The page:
Carefully, she washed the body, combed its hair, dusted off its clothes, and dressed it as well as she could. At least the sex stains we no longer obvious. She lay a small wooden cross in its hands, just in case. It was the considerate thing to do. The doorbell rang. She was expecting it. She pushed the body into the hot vault and pushed the button to start the flames.

She passed the mirror on the way to the door. Jacket buttoned. Hair neat – with that one strand falling out of place. Sigh. Sadness on the face. 

“I so hate meeting like this.” She was sincere. The police chief was a good man. He enjoyed laughing. He cared for his city. He could explain away any event on the island as the work of reckless kids, bikers, and idiots who didn’t understand the power of the tide. He believed in all he said, and the community believed in him.

“Thank you for doing this so quickly. His parents are on their way down now. Should be in some time after lunch.” His hand continually brushed the edge of his hat. “There is a great deal to do,” he began.

And to hide, she thought.

“This may be a bit tricky.”


She opened the body bag. Her quick eye examined the body and knew all she needed to know. “His parents will only see the son they loved. He’s handsome in that rough sort of way. You have his dress uniform?”

“In the bag, here.” Sheriff Murphy pointed to the garment bag hanging at the end of gurney. He was obviously upset, but not in the death of his deputy. “Son of a Bitch! His daddy’s one of the finest policemen I ever had the pleasure to work with. And if that’s not bad enough, he’s chief of the largest city in Texas. There’ll be hell to pay if I can’t wrap this up quick. The media’s already on it.”

Unzipping the bag revealed the torn and bloody torso: Open belt, crumpled trousers, torn briefs, sex on the exposed thighs. The bruising on the face and neck of the urchin she was cremating suddenly made sense. Her eyes watered as she imaged the scene – the hungry urchin, the homophobic policeman getting a quick blow-job; the anger, the fear, and that’s how her man had found them. No one prayed on the defenseless in this town. Her eyes watered with disgust, anger, and a little pride.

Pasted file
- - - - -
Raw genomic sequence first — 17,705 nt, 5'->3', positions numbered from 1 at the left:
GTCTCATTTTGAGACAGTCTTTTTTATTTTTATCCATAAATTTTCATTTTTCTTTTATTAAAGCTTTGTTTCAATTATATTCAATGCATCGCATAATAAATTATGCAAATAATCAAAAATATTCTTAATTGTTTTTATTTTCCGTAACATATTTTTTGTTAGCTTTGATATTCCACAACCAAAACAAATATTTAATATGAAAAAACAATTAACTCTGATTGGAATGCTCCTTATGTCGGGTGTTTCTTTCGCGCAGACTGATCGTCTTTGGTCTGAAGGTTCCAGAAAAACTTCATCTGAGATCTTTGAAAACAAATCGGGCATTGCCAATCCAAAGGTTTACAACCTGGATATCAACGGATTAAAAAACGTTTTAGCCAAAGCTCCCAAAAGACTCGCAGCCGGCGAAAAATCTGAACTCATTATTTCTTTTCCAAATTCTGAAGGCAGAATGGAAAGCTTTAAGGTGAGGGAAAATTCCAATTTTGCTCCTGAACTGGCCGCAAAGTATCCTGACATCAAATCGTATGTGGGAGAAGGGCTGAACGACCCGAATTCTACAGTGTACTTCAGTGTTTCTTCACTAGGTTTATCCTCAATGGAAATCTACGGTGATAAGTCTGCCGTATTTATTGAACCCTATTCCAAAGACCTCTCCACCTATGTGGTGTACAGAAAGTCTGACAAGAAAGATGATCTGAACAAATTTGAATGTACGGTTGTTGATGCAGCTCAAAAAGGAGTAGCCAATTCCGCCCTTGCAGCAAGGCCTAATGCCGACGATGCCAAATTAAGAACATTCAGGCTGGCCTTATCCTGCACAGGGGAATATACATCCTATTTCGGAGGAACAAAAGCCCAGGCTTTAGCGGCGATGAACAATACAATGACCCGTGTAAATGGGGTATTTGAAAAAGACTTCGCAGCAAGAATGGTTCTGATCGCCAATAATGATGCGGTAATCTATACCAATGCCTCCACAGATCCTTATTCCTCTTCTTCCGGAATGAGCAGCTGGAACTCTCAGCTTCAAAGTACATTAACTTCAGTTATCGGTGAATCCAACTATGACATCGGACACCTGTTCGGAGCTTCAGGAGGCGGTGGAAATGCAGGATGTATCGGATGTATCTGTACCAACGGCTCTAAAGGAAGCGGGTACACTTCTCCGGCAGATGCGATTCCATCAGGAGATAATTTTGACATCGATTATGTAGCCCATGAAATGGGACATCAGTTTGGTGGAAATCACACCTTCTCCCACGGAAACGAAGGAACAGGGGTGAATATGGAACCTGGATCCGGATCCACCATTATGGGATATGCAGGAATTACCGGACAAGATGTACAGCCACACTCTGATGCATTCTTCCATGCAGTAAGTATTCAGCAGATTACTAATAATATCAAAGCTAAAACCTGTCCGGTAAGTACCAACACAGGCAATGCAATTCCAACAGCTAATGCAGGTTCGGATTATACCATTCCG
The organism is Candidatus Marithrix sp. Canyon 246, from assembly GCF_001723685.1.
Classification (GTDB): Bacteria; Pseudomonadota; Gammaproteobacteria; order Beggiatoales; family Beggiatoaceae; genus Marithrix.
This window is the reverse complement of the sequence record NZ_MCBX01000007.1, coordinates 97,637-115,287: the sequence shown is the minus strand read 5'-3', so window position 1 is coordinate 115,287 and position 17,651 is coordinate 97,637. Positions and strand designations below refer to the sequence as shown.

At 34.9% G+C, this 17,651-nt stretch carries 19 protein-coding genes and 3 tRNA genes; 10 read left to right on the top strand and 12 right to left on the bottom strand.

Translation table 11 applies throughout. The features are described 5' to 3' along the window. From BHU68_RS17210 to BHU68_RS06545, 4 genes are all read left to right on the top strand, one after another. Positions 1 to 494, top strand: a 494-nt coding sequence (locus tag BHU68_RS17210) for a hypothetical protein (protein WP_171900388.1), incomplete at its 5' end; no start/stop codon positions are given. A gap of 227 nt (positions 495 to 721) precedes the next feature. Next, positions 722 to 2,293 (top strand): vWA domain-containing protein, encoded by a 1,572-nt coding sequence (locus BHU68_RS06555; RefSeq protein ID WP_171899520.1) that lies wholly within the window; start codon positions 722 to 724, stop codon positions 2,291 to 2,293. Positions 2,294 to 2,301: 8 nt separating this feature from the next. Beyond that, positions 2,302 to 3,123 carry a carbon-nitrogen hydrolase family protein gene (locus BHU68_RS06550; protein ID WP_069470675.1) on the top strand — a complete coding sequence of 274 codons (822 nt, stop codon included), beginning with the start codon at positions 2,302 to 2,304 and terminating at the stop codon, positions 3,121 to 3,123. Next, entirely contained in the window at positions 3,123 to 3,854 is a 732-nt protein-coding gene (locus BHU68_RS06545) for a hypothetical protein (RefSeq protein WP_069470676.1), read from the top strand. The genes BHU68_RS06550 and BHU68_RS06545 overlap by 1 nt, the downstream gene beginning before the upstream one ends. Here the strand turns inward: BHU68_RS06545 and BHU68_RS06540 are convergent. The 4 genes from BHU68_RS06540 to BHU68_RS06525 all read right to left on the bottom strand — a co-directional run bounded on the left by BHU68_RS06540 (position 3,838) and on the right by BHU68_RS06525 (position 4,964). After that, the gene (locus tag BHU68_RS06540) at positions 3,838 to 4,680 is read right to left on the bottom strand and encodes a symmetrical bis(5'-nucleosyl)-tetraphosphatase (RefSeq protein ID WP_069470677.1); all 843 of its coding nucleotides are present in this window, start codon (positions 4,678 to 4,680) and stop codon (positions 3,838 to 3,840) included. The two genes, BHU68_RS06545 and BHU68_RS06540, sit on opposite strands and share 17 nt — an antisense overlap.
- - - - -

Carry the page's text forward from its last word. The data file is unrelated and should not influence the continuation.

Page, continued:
“I’m so sorry.” Tears now filled the chief’s eyes. “If it were anybody else, I’d toss this trash into the Gulf. But with his daddy and mama on their way… Well, I know it’s going to be hard…”

She gave him that small, sensible, contagious smile and wiped the tears away. “Good men sometimes to bad things, Ben. You comfort his parents the best you can. They’ll only see their beautiful baby boy here.”

“Thank you.” He put his hat on and started for the door. Before he opened it, he looked back at her. “I’ll see to the justice. But you, you take care of all the broken pieces. God bless.” He smiled at her before placing his hat on his head and his best sherif’s expression on his face. He opened the door. The press were gathering.

She pushed the body into the workroom. Lawrence and Jake were drinking their morning coffee and looking over the day’s schedule. “Change in plans, gentlemen. One of the city’s finest needs our attention. Clean him up as best you can. Uniform is in the bag. I’ll take care of the make up. By the way, Jake, how was Amee’s birthday party? Parties are so much fun at that age.” She kept up with everyone’s families. It’s one of those considerate things that made her respected and loved by her employees.

When the deputy’s parents arrived, all was ready. Her best host was at the door, the Chief made sure guards were at the hall’s entrance to prevent the unwanted from entering, and the deputy was beautiful. She stood in the far shadows of the room. The mother’s outpouring of woe turned her stomach. Only a mother could love such a pervert. If anyone noticed her, they saw all the condolence and pity that only a woman can show.


She tied off the thread and held up his jacket. Done. The sun was setting and the ocean breeze tickled the back of her neck. Cargo ships lined the distant horizon waiting to load and unload their cargos. The porch afforded her views of the Gulf, but didn’t drown out the sound of sirens, music, and people. She liked it here.

The Four Seasons started playing in the living room. He was awake. Before she could move, he was behind her. His cold hands held her shoulders. His lips kissed her neck. “You’re too good to me,” he said as she handed him the jacket.

“I know,” she replied.

Together they danced as the stars danced in the blackness of the night, as they always danced when songs of love filled the air.